In the wake of the pandemic...

The popularity of dollar stores exploded during the pandemic. But that proliferation has some communities concerned. Dollar stores have fewer choices for fresh food. And for some neighborhoods, the stores are their only place to shop. One phenomenon that happened is the use of dollar stores by people who are on the higher end of the socioeconomic scale. If you've got a greater income and you discovered dollar stores, for instance, during the pandemic, when you wanted to avoid major grocery stores where you may have shopped in the past, and you saw those long lines, and you didn't want to get in a hazmat suit and wait and go around a 20,000-square-foot grocery store, and you may have driven by or noticed a little 12,000-square-foot space, and you go inside, and there's eggs and milk and some basics and maybe little things that you picked up - and all of the sudden, there was a conversion that happened.

Yes, America loves a bargain but at what price?

In our rural community it is imperative we ask "at what price" are we sacrificing our town's character, environment, future vision, present and future economic development. Local existing food stores, especially the independent grocery stores that have long served our community will feel their thin profit margins narrow exhibiting to potential future new businesses not to take root and grow and erode prospects in our town and effectively locking in neighborhood deprivation. Its strenuously exhausting, and for some simply impossible, for our small independent groceries to compete with the mega giant Dollar General Market and its anti-competitive tactics. They peel off just enough of local store's sales to send it into the red. At that point, it's only a matter of time before it goes under, leaving residents with no nearby option for food shopping other than a dollar store. Dollar General Market will be a cause of economic distress in our small community wiping out our independent grocers potentially causing a "food desert". There is also a tangible psychological cost, a loss of pride and optimism for the future, to watching once vital retail businesses, especially grocery stores, be boarded up.

The objective of the dollar chains is not to out compete by winning over more customers, but rather to peel off just enough of the local store's sales to send in into the red.

Research shows grocers are barometers for other businesses in rural towns: as goes the grocery store, so goes other independent businesses in towns. One effect is a decline in employment.

Predatory Tactics

Dollar General use three primary strategies to monopolize local grocery store markets and extract wealth from rural places. First, they target communities with diminished economic power. This generally means rural towns with high population numbers of Latino and Black. Reseacher Dr. Jerry Shannon, a geographer at the University of Georgia, published a study in 2021 concluding that the presence of a chain dollar store is "highly associated with neighborhoods of color." Shannon's research found, that dollar stores "are effectively replacing small groceries in many neighborhoods." Shannon concluded that the proliferation of the dollar chains "both reflect and, potentially contribute to long histories of racial exclusion."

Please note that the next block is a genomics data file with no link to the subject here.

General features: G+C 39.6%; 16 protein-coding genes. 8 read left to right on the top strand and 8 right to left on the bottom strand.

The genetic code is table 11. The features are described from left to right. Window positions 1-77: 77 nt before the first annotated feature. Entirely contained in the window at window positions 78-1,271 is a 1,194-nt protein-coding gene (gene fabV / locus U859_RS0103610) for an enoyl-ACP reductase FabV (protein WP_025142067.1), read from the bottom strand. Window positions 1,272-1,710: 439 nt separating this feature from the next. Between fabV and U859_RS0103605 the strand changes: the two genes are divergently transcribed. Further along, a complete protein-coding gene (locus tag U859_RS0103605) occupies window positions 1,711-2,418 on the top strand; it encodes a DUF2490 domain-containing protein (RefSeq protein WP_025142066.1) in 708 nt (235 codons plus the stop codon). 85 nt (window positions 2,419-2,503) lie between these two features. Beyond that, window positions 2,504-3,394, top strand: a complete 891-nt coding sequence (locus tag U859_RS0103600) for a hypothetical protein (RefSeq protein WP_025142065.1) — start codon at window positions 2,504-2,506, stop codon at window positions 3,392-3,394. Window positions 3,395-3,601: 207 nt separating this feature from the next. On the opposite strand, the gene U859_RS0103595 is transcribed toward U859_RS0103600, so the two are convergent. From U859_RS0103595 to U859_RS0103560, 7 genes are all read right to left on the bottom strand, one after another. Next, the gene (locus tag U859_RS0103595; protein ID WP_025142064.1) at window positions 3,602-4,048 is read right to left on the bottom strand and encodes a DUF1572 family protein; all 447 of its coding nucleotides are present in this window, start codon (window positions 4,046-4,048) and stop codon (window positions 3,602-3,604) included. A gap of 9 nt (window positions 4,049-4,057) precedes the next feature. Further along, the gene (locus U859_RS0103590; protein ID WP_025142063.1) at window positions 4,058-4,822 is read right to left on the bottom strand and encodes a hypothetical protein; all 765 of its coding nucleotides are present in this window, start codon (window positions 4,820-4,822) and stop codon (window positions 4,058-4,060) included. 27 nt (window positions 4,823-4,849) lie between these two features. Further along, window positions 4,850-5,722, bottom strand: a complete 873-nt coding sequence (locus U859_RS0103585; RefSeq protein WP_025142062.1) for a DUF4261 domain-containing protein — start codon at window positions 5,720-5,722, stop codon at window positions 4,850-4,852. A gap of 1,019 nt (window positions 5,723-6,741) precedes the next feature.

The chain seems to be driven more by race than income. Borrego Springs until recently was considered by the state of California to be a "Severely Disadvantaged Community" (SDAC) and an "Economically Distressed Area" (EDA). A Disadvantaged Community (DAC) in California is defined in Water Code 79505.5 as a community with an annual median household income that is less than 80% of the Statewide annual median household income, or $56,982.

Why does Dollar General zero in on these places? As Dr. Shannon's research shows, their location strategy is guided by something more than simply poverty. One explanation may be a lack of political power. Borrego Springs is an unincorporated area of northeast San Diego County and not part of a city and we are governed by the county board of supervisors, which is equivalent to a city council. We do not have our own local government, and instead rely on the county for services such as law enforcement, zoning, and land use regulations.

Despite the well over 1,400 petition signatures sent to the county and numerous conversations opposing the new Dollar General Market with our San Diego County District 5 Supervisor Jim Desmond and Borrego Springs Sponsor Group, the Dollar General Market was approved and is supported by Borrego Springs representatives.

And of course, while an independent grocer can absorb losses for only so long before it has to close, Dollar General Market, backed by Wall Street and thousands of stores, can sustain a new outlet at a loss indefinitely.

The second strategy is market domination using predatory tactics to drive small grocers out of business typically begins with the location. In very small towns, similar to our own Borrego Springs, dollar stores often build 'bookend' stores at the entrance and exit of downtown main streets and squeeze the backbone rural retailers crushing local businesses. And of course, while an independent grocer can absorb losses for only so long before it has to close, Dollar General Market, backed by Wall Street and thousands of stores, can sustain a new outlet at a loss indefinitely.